Sometimes it’s hard for me to find cool ways of sneaking some math into our day, but recently we’ve been on a puzzle kick.
Puzzles are a super way of getting your brain moving in clever and creative ways, allowing you to stretch those critical thinking skills.
Math is so much more than just number recognition and basic facts. Math is actually the study of numbers, equations, functions, and geometric shapes and their relationships. And there’s a whole lot when it comes to their relationships.
Puzzles help us bring to life those those relationships.
Here’s the skinny. . .
Color Puzzles–Fun Math and Logic for Kids:
Actually, these color puzzles are fun for kids of all ages. In fact, I’ve done so many of the puzzles I’ve found on this site, that some days an hour will pass and it feels like a heartbeat to me.
And I’m not really a puzzle person.
It’s just that I find these addicting.
These are the four color puzzles from Erich Friedman, the puzzle king.
Erich created every single one of these puzzles, friends; it’s amazing. It’s incredible. Honestly, he must be brilliant.
All I did was make these puzzles accessible to my kids for their summertime tabletop surprises. I wanted to be able to print them out, have the kids work on them whenever they could and not have to be plugged into a device.
So it has worked out well.
And if you want to try these awesome four-color puzzles, check out Erich’s site:
Or if you want to download the printable, you may do so here: color puzzles teachmama.com
Throw your email in the box below, and the printable will magically arrive in your inbox!
If you choose to share this printable, which we hope you do, please first link to Erich’s site, and then share this post. Thank you!
Do you know that when Maddy was young, I totally forgot about puzzles?
When she was two, I had a girlfriend and her two children over for a playdate. My pal was explaining how her son, who was also two at the time, couldn’t sit still for television programs but could always sit still to work on a puzzle.
I felt like the earth stopped moving. I was holding Owen at the time, and I remember nearly dropping him. He was about six months old, and he was wiggling out of my arms, and at the same time, I felt dizzy and nauseous.
OH MY GOSH! HOW I FORGOT ABOUT PUZZLES?!
How will Maddy ever succeed in life, having never even seen a puzzle until she was 26 months old?!
So as soon as I could politely usher my friend out of the house and get my kids strapped into the car, you better believe I beelined for the toy store.
I’m sure I overreacted. Maddy did not need a puzzle right there and then, but my point is that puzzles are important, friends.
Our little ones–and we as adults–need puzzles for many reasons.
In fact, a University of Chicago study found that
Children who play with puzzles between ages 2 and 4 later develop better spatial skills . . . Puzzle play was found to be a significant predictor of spatial skill after controlling for differences in parents’ income, education and the overall amount of parent language input.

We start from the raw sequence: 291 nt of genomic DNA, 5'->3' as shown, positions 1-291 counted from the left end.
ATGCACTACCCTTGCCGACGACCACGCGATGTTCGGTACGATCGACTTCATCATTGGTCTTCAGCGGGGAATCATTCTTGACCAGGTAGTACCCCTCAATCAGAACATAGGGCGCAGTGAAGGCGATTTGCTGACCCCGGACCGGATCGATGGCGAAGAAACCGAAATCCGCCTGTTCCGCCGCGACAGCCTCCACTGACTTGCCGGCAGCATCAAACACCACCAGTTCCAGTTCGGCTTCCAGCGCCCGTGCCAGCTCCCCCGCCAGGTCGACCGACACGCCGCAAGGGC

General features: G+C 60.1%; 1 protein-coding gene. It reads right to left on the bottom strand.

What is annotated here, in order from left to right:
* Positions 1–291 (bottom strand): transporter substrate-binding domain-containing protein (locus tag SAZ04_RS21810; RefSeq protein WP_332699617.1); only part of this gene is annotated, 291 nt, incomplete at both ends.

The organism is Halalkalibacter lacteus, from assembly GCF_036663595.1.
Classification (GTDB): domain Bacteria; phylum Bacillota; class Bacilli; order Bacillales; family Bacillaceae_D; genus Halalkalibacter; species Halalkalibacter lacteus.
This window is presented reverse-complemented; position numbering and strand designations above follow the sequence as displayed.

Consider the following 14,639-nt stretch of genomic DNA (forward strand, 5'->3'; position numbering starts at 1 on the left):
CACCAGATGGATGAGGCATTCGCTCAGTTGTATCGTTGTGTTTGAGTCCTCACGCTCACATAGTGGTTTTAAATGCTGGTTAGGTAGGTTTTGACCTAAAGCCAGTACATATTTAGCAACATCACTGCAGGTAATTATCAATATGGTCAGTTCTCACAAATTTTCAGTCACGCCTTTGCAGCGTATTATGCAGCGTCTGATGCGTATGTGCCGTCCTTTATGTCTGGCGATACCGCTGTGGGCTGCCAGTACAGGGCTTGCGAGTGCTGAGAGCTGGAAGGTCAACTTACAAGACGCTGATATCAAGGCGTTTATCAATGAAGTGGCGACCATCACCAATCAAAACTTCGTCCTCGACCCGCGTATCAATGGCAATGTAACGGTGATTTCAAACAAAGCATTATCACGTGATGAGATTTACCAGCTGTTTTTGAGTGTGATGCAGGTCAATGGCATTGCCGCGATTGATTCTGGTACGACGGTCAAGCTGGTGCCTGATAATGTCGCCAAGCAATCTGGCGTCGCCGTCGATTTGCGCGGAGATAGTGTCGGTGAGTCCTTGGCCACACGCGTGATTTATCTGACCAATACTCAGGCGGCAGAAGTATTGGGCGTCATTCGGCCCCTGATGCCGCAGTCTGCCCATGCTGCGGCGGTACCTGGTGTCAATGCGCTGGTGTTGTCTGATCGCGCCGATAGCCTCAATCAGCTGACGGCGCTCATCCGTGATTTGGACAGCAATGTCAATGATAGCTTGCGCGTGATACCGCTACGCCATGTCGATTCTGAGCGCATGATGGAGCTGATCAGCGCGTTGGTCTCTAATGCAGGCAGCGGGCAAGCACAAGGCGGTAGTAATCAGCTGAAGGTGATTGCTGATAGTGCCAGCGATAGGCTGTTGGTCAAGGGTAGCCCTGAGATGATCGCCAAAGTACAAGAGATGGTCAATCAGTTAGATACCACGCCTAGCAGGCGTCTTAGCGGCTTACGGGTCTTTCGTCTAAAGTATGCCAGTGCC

In examining video recordings of parents interacting with children during everyday activities at home, researchers found children who play with puzzles between 26 and 46 months of age have better spatial skills when assessed at 54 months of age.
“The children who played with puzzles performed better than those who did not, on tasks that assessed their ability to rotate and translate shapes,” said psychologist Susan Levine, a leading expert on mathematics development in young children.
Read more here: http://news.uchicago.edu/article/2012/02/15/puzzle-play-helps-boost-learning-important-math-related-skills#sthash.4iDTDIbD.dpuf
And it’s no secret that puzzles are said to reduce the risk of Alzheimer’s. The Fischer Center for Alzheimers recently wrote about a study from the University of California, Berkeley with these findings:
Reading, writing, doing crossword puzzles and solving challenging puzzles may be linked to a lower risk of Alzheimer’s disease. Now a new study shows how mental stimulation may protect the brain. . . .
“We report a direct association between cognitive activity and Pittsburgh compound B uptake, suggesting that lifestyle factors found in individuals with high cognitive engagement may prevent or slow deposition of beta-amyloid, perhaps influencing the onset and progression of Alzheimer’s disease,” the researchers write.
Read more here: https://www.alzinfo.org/articles/crossword-puzzles-alzheimers/
So? Get those puzzles out, friends. No matter how old your little ones are, puzzles are for everyone.
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Want a little more math fun?
- 26 puzzle
- sums in a row
- fractions with food
- LEGO baseball
- math and writing
- driveway shuffleboard math
- street sign math
- mind-blowing math tricks
- 3 hands-on totally cool math games
Or follow our rockin math pinterest board:
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